Alkalinity affects the uptake of CO2 and contributes to the long-term buffering capacity of the ocean.
Photo: © Hereon/ Nele Lehmann

Stones for the climate

If climate change causes more rain, this promotes the weathering of rocks and thus the erosion of the soil. The dissolved substances reach the sea via rivers. A new model from the Helmholtz-Zentrum Hereon shows that the process has an impact on CO2 storage there.

If global emissions of greenhouse gases increase sharply, as they have in the past, this increases the ability to bind them. When emissions are low, the opposite happens. In a recent study researchers from the German Helmholtz-Zentrum Hereon, in Geesthacht, looked at the factors that favour sequestration capacity and their effects. The study appeared in the journal Nature Communications last March.

If a cook alters the amount of ingredients when preparing a dish, a completely new taste is created. It is exactly the same with the binding of CO2 in the sea – a change in the substances in the water changes everything else. Alkalinity, i.e. the acid binding capacity, is created by the weathering of rocks and their entry into the ocean.

Increased erosion on land causes an increase in weathering of silicates and carbonates. The researchers identified the factors for more alkalinity using a model incorporating  the degree of erosion, area fraction of carbonate, temperatures, catchment size and soil thickness.

Method and influencing factors

"The model we used is a statistical model, not a mechanistic one. We applied it to identify the factors influencing alkalinity based on our compiled data set and to describe their interdependencies," says lead author of the study Nele Lehmann of the Hereon Institute for Carbon Cycles. The study was an international collaboration with the Alfred Wegener Institute, Helmholtz Centre for Polar and Marine Research (AWI) and funding from the German Academic Exchange Service (DAAD).

If warming were to continue slowly, alkalinity would drop by up to 68 per cent by 2100, depending on the watersheds. That means the ocean's ability to sequester CO2 would decrease significantly.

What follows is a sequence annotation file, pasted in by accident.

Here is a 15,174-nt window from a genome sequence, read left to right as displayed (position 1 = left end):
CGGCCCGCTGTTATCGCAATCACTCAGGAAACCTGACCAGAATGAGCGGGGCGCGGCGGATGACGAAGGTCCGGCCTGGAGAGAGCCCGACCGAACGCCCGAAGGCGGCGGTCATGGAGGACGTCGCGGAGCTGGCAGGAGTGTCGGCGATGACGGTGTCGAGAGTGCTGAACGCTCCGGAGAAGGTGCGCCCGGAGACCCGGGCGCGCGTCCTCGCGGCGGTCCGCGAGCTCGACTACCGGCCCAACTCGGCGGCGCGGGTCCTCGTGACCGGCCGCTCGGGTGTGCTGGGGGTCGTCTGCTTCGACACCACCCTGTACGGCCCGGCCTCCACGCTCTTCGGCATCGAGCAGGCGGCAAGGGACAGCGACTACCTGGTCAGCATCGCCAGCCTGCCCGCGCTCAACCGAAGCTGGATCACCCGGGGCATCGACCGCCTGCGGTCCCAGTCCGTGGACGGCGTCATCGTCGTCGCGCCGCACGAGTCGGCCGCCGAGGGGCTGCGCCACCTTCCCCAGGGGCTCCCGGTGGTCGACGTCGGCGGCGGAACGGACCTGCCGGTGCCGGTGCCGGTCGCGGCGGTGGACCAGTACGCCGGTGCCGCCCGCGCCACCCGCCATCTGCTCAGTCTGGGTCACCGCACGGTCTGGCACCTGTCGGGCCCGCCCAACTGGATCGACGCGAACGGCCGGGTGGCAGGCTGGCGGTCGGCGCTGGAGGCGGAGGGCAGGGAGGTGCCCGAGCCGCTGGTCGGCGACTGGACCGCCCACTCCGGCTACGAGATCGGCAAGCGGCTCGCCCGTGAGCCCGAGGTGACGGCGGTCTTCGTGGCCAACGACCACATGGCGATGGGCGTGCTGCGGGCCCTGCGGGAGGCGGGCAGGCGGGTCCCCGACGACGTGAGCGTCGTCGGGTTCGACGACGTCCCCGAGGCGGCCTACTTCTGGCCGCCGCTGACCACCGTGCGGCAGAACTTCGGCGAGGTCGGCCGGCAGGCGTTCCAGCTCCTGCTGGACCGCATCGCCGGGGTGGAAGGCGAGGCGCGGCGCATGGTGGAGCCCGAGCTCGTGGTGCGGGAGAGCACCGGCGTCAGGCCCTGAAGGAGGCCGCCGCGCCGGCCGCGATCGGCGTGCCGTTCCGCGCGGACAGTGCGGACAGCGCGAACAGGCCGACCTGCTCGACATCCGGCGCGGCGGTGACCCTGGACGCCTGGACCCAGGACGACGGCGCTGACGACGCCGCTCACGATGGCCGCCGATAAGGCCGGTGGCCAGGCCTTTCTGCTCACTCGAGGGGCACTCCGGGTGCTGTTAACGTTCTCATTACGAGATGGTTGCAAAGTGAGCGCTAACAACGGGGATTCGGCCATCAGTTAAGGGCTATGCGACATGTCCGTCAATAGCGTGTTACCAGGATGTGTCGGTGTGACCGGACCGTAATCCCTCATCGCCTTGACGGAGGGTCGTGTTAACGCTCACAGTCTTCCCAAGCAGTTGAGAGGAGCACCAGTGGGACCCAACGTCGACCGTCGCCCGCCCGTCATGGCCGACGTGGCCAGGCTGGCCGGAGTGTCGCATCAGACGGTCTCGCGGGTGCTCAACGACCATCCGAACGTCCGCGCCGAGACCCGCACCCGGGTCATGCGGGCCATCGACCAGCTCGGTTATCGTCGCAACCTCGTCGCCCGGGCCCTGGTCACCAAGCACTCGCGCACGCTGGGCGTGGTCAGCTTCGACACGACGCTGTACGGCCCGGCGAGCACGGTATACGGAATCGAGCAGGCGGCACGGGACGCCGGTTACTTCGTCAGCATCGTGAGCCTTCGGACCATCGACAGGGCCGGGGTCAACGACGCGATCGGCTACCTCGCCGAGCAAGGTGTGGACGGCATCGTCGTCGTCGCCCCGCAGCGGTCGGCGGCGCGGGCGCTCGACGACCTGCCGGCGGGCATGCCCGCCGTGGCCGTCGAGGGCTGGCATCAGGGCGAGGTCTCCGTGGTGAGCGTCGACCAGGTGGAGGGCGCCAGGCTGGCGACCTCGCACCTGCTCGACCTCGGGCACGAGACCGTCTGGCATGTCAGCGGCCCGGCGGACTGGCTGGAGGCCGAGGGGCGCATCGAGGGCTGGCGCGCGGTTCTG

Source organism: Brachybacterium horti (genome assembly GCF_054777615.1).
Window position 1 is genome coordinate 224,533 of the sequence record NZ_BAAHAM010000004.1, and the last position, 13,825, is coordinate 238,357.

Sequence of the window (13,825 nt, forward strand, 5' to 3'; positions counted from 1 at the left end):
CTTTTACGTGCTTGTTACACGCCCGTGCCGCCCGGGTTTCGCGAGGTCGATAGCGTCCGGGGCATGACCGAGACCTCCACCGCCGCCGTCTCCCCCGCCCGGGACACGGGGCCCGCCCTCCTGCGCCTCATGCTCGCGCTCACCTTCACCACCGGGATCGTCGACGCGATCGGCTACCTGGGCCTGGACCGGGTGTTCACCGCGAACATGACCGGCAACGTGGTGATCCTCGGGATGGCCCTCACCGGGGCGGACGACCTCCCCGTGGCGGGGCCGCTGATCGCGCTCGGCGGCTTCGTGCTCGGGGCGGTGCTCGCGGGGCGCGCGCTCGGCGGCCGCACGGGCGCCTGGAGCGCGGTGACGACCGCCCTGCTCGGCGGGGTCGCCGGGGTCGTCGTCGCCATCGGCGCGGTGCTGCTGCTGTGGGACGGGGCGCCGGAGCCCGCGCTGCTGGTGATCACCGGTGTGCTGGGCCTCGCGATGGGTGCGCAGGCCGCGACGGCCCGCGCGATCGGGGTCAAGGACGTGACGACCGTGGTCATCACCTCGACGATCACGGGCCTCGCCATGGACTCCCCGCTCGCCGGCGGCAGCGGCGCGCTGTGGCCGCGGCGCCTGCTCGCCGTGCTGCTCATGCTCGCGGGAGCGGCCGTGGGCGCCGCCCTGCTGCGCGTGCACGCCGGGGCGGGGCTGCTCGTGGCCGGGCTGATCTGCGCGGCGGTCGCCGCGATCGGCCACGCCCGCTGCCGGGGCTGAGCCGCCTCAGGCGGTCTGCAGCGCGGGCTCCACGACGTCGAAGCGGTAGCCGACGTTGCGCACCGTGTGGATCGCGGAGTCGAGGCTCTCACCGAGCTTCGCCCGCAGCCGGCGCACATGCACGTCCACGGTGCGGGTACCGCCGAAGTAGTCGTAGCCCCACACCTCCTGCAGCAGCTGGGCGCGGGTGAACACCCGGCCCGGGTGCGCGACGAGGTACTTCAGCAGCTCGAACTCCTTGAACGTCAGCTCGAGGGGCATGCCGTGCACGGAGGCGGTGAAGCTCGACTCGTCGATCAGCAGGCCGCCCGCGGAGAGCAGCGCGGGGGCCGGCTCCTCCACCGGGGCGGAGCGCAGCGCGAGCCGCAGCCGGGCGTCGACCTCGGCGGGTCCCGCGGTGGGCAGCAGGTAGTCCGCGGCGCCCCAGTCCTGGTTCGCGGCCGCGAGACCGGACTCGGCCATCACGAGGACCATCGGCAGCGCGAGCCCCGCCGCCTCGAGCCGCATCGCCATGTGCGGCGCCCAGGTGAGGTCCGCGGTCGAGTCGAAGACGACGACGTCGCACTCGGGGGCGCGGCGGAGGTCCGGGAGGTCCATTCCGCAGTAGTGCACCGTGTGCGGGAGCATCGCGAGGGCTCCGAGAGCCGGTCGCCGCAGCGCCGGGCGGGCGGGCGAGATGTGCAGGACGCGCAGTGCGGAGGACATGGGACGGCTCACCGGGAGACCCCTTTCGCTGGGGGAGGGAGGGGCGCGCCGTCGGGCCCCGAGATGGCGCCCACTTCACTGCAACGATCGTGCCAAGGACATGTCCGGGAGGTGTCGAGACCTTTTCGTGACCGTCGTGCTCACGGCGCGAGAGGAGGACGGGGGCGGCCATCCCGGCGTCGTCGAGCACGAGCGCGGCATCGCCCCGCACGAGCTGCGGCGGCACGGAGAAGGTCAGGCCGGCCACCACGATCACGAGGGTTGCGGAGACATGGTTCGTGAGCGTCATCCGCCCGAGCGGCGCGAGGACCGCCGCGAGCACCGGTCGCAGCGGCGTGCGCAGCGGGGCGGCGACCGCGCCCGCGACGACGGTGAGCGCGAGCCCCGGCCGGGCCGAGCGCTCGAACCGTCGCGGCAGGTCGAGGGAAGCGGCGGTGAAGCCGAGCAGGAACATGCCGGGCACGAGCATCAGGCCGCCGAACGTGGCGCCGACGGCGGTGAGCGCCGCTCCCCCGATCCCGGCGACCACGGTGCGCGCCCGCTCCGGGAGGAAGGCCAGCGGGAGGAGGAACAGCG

Rapidly progressing warming, on the other hand, would lead to higher temperatures and thus more precipitation in temperate climate zones. This would increase alkalinity by up to 33 per cent. "But that doesn't mean that more emissions are good for the climate. The impact of alkalinity is small compared to the amounts of man-made CO2 emitted around the world. The process of weathering unfolds its effects over much longer periods of time," Lehmann said.

Climate change is greatly accelerating the interplay of carbon cycling and weathering, which is fundamental to the development of life. The team first looked for existing data. The goal was to find as many alkalinity measurements as possible in the immediate vicinity of erosion measurement sites. To do this, the researchers searched databases and publications, and took samples themselves.

They conducted the investigation of the alkalinity factors using their new model. The biggest limitation is that the erosion rate measurements the researchers used had often only been taken over 20 years, and are complex and expensive. This made it difficult to produce the data set. Especially in the higher latitudes, there are hardly any measurements, so the study is limited to the mid-latitudes.

New questions in the Arctic

Next, Lehmann would like to investigate alkalinity and the erosion rate in the Arctic. There, the data situation is patchy. And climate change is clearly becoming noticeable, so potentially the biggest change in alkalinity flux could also occur. Whether erosion itself is changing as a result of climate change is of particular importance.



Nele Lehmann, Tobias Stacke, Sebastian Lehmann, Hugues Lantuit, John Gosse, Chantal Mears, Jens Hartmann & Helmuth Thomas: Alkalinity responses to climate warming destabilise the Earth’s thermostat, Nature communications,14, March 2023.


More information:

Website Institute of Carbon Cycles 

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